Millennials would rather have a self-esteem boost.
By Brittany Christopoulos
During times of self-doubt and self-pity, we often turn to dating apps for that confidence boost or validation we crave. But just because you swipe until your heart’s content doesn’t mean you will ever find what you’re looking for.
I feel like it’s really common for people to join dating apps with no real intention of pursuing anyone. Instead, they only want the matches to make themselves feel better or validate whatever boost they needed.
It’s totally flattering when you match with hot people, so I don’t blame our generation for enjoying that feeling. But a new study just proved how common it is.
Back in October, an MTV News & MTV Insights study found that 61 percent of respondents between ages 18 and 29 were more interested in discovering who found them attractive than actually dating them. Additionally, 30 percent of dating app users prefer casual dating for the short-term ego boost and 42 percent want a long-term relationship.
Some find the attention they receive on dating apps just as thrilling as receiving comments on Instagram selfies. The positive feedback temporarily eases all feelings of insecurities and self-doubt and improves our self-confidence and worth.
Dating sprees are also becoming more common as people aren’t taking dating overly seriously anymore. It’s as though they want to see how many people they can go on a date with rather than find someone who is a genuinely good match with them.
But why do we do it so often? Because it’s quick, easy, and accessible.
There’s nothing wrong with wondering what or who you can attract. We all enjoy someone wanting us; that’s not selfish. But the problem lies with people who search for validation from other people instead of within themselves.
The study also found that 43 percent of people swiped right on someone they felt no attraction to. Also, 39 percent talked to someone they had no intention of meeting in person. This leads to false hopes and deception, not to mention bruised egos (obviously).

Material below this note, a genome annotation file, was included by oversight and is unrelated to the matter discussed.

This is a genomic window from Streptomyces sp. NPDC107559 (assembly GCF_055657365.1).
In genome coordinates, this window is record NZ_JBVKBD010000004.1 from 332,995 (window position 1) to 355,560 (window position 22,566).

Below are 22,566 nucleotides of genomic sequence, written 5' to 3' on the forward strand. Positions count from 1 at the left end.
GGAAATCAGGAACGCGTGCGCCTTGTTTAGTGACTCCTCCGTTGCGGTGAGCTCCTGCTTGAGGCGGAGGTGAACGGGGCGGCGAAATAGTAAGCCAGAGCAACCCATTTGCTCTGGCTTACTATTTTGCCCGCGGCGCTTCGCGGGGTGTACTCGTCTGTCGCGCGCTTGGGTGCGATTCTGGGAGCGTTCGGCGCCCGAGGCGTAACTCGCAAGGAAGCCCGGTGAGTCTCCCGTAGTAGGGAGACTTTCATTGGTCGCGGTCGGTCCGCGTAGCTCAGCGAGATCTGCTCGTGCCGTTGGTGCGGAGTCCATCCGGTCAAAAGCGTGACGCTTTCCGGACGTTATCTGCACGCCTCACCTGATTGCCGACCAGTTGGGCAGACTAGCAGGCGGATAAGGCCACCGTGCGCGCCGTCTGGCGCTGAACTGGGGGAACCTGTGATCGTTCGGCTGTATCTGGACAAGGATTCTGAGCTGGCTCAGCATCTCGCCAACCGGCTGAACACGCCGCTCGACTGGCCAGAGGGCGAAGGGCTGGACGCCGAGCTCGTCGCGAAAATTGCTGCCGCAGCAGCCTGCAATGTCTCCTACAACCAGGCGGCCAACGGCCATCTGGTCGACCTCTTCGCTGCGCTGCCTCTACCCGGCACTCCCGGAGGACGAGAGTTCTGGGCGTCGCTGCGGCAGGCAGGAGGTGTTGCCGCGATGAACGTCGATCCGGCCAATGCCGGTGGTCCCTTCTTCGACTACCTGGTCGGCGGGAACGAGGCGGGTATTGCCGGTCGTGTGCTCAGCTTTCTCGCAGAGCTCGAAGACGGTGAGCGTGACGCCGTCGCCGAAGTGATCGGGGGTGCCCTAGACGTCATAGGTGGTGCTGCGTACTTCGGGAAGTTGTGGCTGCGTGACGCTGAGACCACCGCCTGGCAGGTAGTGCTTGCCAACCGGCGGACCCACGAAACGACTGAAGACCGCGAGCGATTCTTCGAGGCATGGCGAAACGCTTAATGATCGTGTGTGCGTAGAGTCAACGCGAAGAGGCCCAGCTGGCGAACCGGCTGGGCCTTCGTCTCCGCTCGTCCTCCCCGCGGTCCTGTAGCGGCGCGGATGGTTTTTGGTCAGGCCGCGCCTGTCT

Purchasing Tinder Gold isn’t always the answer, either. Yes, it can definitely help a bruised ego, but it can also cause a lot of damage, too, if the results aren’t what you envisioned.
This study about dating apps proves that most people care more about finding validation than falling in love. Using apps as a confidence boost isn’t always the best way, since those feelings of affirmation are only temporary.
Once the matches stop talking to you or aren’t appearing as frequently as they used to, it potentially leads to more of an emotional distance from the real issue at hand. Insecurities about dating and romantic relationships can only be controlled for so long until they crumble.
It’s extremely unhealthy when people rely on messages or matches to dictate their self-worth. The opinions of others mean too much to people and it internally destroys them piece by piece over time.
As a generation, we need to take our time healing from old wounds and help build ourselves before we seek a band-aid to cover up old insecurities in hopes it makes you feel better long-term.
Develop a sense of what it means for yourself to be worthy and successful on your own scale. Create your own value system and work on yourself first.
Set small goals for yourself to complete and be proud of and that will help start self-compassion. That way, when the time comes for finding a new partner, you’ll be more aware than distracted.
Over time, you will discover you are worthy. Remember, Tinder or Bumble matches don’t make you beautiful. Your passion, life experiences, goals, and personality do.
You are the only person in this world who can truly make you feel loved, valuable, and wanted— so give yourself a pat on the back. You deserve it.
Brittany Christopoulos is a writer who focuses on dating, relationships, and love. For more of her dating content, visit her Twitter page.
This article was originally published at Unwritten. Reprinted with permission from the author.